Many criminal offenses include possession of an item (usually contraband) as an element of the offense. Possession of a controlled substance and possession of a firearm are good examples of offenses that require the State to prove possession of something to convict the defendant. When possession is an element of the crime, the State may have to rely on “constructive possession” to prove its case. This often provides an avenue of defense for the defendant. A Tennessee criminal defense lawyer explains constructive possession for those who have been charged with a crime wherein the State must rely on it.
What Does It Mean to “Possess” Something?
If someone asked you what it means to “possess” something you would likely feel you could easily provide an answer. As used in everyday language, the word “possess” is fairly easy for most people to define. In legal terminology, however, the concept of “possession” can be much more complicated. At one time, the law only recognized the traditional definition of the word “possession.” In other words, if the law prohibited the “possession” of a controlled substance, it meant that a defendant must have been found in actual possession of the contraband. Actual possession being defined as having immediate and direct physical control over the contraband. For example, if the police conduct a search of your person and they find a firearm in a holster on your belt, and you did not have a concealed carry permit, you had immediate and direct physical control over the contraband. That definition of “possession” left room for defendants to argue that they did not possess the contraband in question if it was next to them or otherwise not directly on their person. That, in turn, gave rise to the legal concept of “constructive possession.”
Defining Constructive Possession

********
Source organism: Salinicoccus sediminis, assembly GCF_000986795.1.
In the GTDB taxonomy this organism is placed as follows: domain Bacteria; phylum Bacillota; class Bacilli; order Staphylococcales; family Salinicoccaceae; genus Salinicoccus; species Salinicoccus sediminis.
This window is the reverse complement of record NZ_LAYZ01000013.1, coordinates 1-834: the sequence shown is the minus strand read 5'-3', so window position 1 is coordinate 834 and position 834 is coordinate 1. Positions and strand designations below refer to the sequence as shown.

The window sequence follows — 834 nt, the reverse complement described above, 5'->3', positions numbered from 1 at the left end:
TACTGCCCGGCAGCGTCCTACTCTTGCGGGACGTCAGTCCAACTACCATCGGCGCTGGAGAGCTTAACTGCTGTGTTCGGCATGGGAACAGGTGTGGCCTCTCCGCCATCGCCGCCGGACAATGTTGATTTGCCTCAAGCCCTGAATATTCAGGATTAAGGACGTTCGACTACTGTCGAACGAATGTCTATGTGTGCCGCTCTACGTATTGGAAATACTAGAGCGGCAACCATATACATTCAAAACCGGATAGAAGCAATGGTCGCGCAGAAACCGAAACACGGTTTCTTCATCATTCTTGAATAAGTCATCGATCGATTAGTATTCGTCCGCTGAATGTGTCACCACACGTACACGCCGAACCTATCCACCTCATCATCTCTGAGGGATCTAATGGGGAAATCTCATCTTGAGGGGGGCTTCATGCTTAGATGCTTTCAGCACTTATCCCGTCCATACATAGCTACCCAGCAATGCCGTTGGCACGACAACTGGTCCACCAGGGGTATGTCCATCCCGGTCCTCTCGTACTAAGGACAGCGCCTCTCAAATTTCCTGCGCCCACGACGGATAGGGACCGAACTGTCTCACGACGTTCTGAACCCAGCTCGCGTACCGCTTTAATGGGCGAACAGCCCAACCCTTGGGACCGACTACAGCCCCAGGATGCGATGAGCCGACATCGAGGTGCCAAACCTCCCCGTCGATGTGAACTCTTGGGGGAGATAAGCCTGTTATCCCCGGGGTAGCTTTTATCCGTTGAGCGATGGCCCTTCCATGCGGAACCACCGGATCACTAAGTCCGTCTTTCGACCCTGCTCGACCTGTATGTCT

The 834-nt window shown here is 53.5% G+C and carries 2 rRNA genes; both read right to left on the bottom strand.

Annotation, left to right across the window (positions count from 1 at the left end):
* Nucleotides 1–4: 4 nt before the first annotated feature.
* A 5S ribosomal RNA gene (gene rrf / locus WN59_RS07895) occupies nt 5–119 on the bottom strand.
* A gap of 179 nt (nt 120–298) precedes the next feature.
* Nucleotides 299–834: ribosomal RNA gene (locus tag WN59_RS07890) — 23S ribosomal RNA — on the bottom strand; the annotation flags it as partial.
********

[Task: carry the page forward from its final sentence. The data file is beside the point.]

Constructive possession evolved as a way for the State to prove its case when the police arrest someone for possession of contraband but the contraband in question was not found on the defendant’s person. Defining the term, and explaining when and how it applies, has been an ongoing challenge for law enforcement officers, attorneys, legal scholars, and even judges. The Supreme Court of the United States has even said: “there is no word more ambiguous in its meaning than possession” (National Safe Deposit Co. v. Stead, 232 U.S. 58, 34 S. Ct. 209, 58 L. Ed. 504 ). That ambiguity can work for, or against, a defendant. Despite the fact that a universally accepted definition for “constructive possession” remains elusive, the most widely accepted definition requires the State to prove that the defendant had “knowledge of the item in question and had the intent to maintain dominion and control over the item.”
Factors that are often considered relevant when determining whether a defendant had constructive possession of a controlled substance include:
- How close was the contraband to the defendant?
- If found in a vehicle, who owned the vehicle?
- How many other people were in the immediate vicinity?
- How long had the defendant been in the vicinity?
- How well hidden was the contraband?
If your case involves a constructive possession argument on the part of the prosecution, it often opens the door for your criminal defense attorney to argue that you did not, in fact, have the “intent to maintain dominion and control over the contraband.” Because constructive possession is never as strong an argument as actual possession, it often provides an avenue for a winning defense that could prevent you from being convicted. As such, be sure to consult with an experienced Tennessee criminal defense lawyer right away if your case is based on a constructive possession argument.
Contact a Tennessee Criminal Defense Lawyer
If you are currently facing criminal charges in the State of Tennessee, it is in your best interest to consult with an experienced Tennessee criminal defense lawyer at Bennett, Michael & Hornsby as soon as possible. Contact the team today by calling 615-898-1560 to schedule your appointment.